The Bureau of Internal Revenue (BIR) has stopped Philip Morris Fortune Tobacco Inc. (PMFTC) from manufacturing a variant of Marlboro cigarettes called “Marlboro Flavor Code” due to alleged error in the printing of its case, it was learned yesterday.
In revoking the permit it issued last May 3 to PMFTC , the BIR’s Large Taxpayer Service (LTS) said the “aforesaid brand can no longer be manufactured and distributed in the market without securing a prior permit from this office.”
The cancellation stemmed from PMFTC alleged failure to come out with right color printed in the flip-top-box of the cigarette.
“Please be informed that upon verification and comparison of the approved label of the subject brand name against the commercial label being manufactured and distributed in the market, it was found out that the actual color scheme was not in conformity with the approved color scheme for the particular brand,” LTS Chief Alfredo Misajon said.
He said “the color of the approved sample label bears shade of dark gray while the color of the actual commercial label found in the market is black.”
Misajon’s letter added PMFTC blatantly violated the condition of the permit (ELTRD-(T)-011-05-13-87598) it issued to the firm with an explicit prohibition that: “No changes/alteration of the color scheme on the approved commercial label shall be made without prior approval from the Commissioner of Internal Revenue.”
A BIR official who declined to give his name said PMFTC’s permit was revoked because it failed to meet the specifications as stated in its application like the color and other details to be put in the pack, or carton cover.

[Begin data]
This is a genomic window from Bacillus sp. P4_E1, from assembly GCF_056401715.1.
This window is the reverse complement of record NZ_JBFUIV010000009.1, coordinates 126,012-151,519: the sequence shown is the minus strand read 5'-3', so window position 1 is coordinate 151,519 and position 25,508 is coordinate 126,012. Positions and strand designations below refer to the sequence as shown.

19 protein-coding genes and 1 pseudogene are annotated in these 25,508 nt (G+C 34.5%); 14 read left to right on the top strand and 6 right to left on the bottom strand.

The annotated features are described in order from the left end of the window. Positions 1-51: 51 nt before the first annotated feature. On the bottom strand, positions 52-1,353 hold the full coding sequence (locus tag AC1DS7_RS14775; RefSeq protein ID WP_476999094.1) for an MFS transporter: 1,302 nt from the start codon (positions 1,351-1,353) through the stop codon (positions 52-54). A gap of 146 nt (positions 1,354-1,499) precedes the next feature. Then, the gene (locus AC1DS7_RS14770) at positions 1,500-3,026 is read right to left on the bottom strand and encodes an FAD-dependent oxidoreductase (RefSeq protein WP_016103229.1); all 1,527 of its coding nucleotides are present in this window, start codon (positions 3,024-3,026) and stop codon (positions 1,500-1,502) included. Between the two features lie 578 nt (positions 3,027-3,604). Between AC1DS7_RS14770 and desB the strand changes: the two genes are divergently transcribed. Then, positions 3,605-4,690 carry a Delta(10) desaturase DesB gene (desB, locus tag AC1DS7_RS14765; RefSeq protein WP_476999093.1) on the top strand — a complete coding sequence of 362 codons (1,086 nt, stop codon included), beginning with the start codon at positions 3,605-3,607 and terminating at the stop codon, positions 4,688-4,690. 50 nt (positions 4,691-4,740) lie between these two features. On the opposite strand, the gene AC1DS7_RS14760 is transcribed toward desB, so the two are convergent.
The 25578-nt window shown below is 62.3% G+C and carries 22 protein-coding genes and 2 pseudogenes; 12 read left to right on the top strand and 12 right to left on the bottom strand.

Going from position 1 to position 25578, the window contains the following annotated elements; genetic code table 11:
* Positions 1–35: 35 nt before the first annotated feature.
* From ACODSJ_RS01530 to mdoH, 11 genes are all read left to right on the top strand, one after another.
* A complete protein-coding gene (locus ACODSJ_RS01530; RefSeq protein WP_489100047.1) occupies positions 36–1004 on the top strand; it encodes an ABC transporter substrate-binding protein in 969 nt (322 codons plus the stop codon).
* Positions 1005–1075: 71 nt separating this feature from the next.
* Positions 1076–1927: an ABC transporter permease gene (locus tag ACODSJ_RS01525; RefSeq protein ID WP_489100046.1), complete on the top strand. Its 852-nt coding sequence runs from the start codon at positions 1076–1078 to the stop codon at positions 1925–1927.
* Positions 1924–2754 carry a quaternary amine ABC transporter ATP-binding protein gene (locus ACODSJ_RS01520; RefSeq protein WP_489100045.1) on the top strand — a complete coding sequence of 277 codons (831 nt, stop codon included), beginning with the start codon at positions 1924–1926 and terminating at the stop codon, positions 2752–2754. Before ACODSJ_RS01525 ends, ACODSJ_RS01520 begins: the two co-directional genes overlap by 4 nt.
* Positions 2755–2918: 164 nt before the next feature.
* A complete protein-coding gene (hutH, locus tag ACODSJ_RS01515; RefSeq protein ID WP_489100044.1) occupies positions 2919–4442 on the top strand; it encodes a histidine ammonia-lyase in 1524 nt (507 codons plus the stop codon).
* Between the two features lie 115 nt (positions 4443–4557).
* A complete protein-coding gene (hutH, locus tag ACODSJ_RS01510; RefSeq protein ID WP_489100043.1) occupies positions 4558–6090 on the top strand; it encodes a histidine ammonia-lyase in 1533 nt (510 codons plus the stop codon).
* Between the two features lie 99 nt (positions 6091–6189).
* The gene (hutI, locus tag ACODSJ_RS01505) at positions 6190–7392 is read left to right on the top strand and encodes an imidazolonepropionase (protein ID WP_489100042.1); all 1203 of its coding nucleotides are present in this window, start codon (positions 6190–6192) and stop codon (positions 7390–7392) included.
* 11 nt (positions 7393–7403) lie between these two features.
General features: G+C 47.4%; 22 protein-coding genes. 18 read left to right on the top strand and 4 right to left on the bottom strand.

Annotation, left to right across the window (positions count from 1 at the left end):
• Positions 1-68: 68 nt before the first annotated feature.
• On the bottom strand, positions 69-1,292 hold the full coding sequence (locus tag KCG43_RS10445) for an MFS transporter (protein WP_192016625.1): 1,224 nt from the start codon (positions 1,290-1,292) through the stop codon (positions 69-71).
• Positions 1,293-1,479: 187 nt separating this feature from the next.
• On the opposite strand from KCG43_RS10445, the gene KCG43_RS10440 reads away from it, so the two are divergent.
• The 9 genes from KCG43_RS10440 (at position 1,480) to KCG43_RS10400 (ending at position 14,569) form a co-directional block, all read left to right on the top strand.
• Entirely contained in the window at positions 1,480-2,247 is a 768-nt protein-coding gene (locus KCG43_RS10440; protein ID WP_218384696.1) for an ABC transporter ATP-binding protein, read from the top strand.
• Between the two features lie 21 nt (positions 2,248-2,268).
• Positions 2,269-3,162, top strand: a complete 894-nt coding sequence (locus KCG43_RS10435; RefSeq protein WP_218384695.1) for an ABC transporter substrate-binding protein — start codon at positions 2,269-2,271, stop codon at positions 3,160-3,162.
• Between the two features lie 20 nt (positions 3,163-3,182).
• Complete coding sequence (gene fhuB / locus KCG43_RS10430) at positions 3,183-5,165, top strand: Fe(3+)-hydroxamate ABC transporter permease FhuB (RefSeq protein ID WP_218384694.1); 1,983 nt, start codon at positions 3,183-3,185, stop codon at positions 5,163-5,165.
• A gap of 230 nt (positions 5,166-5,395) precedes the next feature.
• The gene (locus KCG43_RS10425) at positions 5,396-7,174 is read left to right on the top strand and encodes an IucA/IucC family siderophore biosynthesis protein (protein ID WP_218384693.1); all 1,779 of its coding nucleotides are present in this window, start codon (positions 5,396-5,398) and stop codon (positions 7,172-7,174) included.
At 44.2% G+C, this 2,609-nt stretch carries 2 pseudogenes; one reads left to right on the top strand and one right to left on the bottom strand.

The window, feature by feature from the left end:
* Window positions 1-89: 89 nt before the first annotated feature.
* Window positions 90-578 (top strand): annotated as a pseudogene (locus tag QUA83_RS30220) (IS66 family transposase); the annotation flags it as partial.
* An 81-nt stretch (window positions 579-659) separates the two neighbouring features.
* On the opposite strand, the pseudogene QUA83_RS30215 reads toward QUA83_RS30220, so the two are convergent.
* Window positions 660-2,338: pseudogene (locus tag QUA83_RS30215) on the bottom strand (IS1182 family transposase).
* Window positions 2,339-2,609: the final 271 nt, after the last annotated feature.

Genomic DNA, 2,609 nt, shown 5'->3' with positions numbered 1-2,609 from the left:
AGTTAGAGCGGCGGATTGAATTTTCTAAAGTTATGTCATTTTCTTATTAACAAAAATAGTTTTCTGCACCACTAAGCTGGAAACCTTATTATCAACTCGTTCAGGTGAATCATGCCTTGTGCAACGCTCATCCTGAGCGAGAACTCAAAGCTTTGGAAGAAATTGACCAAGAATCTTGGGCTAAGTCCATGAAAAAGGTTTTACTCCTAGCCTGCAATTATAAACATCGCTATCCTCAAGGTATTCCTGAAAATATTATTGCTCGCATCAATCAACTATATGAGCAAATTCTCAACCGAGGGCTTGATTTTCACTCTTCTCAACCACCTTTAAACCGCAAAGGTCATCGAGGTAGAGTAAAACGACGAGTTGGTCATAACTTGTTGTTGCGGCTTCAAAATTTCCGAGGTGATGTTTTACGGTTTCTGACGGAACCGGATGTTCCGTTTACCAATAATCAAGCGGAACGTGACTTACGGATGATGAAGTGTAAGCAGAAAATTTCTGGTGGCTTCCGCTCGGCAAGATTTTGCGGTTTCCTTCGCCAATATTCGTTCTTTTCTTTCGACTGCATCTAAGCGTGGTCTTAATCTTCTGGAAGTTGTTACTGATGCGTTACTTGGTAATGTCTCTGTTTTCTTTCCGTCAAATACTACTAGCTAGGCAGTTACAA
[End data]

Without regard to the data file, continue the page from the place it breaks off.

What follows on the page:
She said PMFTC has already signified its intention to appeal the adverse decision, adding that the error was due to the kind of paper used which could not meet the color specified in its permit application.
“If an applicant applies for a bright red or blue color he must come out with the right coloration, not a shade of red or blue,” she said.
She said a manufacturer must specifically state the unique and distinct detail of its packaging and color scheme, otherwise the application will be rejected outright.
This way, she said, infringement of patent and unfair competition can be avoided as provided for under Revenue Regulations Nos. 3-2006 and 17-2012.
A manufacturer should not also ride on the popularity of a brand that was previously registered, the same official said.
PMFTC has been trying to employ various schemes to regain its market dominance, including the attempt last January, to sell in Mindanao and elsewhere at P245.00 per ream or P1.23 per stick of the same label with a black shade of color which the BIR subsequently banned, claiming that PMFTC cannot sell low-priced Marlboro because it is classified as premium brand.
In its letter-request to the BIR on Nov. 25, 2013, PMFTC claimed there was a need to introduce new cigarette brands to reverse the current decline in its sales due to stiff competition.
“What is more worrying, we expect the down-trading to continue, with the Marlboro volume further decreasing to 7.9 billion sticks in 2014,” PMFTC President Paul Riley said.
Riley wrote the BIR requesting permission to allow PMFTC to introduce to the market low-priced Marlboro cigarettes at a time when it is already selling at one-peso-per stick three cigarette brands it acquired from Fortune Tobacco Corp. in a joint-venture agreement in 2010, namely Westpoint Filter Kings, Jackpot Menthol 100s and Jackpot Full Flavor.
But these brands of cigarettes did not sell as much, a BIR official who requested anonymity said.
Its request to the BIR to produce Marlboro variants and sold them at lower retail prices to avail of lower excise tax rates was rejected because Marlboro has been classified as premium.